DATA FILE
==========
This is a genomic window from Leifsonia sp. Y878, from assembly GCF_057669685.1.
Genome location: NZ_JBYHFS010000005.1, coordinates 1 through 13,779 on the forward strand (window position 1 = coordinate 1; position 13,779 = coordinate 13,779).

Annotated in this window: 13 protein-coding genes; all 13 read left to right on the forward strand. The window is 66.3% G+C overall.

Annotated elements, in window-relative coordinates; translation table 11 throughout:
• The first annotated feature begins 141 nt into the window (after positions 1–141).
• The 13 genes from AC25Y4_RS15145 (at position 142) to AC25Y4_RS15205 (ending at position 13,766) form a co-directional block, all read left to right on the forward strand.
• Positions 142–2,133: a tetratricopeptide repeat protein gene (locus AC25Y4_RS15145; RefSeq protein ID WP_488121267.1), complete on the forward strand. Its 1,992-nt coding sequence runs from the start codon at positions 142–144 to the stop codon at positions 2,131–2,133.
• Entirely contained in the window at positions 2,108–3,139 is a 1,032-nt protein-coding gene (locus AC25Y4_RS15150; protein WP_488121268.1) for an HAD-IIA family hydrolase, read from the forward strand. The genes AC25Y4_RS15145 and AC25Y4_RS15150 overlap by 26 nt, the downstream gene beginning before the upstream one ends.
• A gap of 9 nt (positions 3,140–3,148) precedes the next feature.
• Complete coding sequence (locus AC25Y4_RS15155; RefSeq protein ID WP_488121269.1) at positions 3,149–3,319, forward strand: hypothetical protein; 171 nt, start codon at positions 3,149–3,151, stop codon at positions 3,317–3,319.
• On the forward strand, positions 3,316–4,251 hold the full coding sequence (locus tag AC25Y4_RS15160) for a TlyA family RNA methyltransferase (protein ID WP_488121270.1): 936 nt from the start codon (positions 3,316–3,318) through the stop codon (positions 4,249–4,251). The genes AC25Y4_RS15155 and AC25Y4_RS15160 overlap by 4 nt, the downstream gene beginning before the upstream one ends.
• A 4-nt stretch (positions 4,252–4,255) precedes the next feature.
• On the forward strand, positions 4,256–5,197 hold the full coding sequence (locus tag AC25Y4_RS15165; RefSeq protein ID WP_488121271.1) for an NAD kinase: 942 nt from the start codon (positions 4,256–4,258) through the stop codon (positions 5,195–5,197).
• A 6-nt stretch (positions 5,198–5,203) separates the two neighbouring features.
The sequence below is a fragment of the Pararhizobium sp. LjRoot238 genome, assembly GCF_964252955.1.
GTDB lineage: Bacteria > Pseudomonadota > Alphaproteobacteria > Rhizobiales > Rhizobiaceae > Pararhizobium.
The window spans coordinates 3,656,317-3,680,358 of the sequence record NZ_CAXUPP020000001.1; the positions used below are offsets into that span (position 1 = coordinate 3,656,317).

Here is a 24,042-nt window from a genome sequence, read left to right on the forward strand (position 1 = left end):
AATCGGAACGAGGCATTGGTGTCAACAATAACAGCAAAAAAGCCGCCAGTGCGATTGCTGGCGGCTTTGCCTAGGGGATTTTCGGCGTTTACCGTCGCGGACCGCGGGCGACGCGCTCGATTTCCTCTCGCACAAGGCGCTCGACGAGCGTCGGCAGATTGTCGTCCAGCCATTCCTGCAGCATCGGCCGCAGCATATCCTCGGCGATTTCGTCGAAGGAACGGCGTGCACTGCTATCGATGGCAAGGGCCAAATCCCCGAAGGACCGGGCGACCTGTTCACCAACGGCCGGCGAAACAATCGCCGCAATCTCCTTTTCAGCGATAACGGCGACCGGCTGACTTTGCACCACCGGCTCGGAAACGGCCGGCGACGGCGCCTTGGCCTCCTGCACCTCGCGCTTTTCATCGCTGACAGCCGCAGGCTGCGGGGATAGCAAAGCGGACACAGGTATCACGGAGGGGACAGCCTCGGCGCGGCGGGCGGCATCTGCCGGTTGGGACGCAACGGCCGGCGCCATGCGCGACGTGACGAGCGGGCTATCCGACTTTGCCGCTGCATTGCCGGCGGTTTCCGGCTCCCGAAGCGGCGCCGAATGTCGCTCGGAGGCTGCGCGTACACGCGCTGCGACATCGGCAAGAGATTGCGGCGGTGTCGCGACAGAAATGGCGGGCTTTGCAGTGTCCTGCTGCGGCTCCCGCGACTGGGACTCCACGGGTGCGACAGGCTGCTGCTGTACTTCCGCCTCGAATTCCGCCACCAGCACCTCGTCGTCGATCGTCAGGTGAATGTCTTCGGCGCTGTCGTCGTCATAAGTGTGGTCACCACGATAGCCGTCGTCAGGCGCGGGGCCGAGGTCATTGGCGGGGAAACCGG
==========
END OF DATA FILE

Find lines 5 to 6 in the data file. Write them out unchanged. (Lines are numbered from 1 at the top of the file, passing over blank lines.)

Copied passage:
• The first annotated feature begins 141 nt into the window (after positions 1–141).
• The 13 genes from AC25Y4_RS15145 (at position 142) to AC25Y4_RS15205 (ending at position 13,766) form a co-directional block, all read left to right on the forward strand.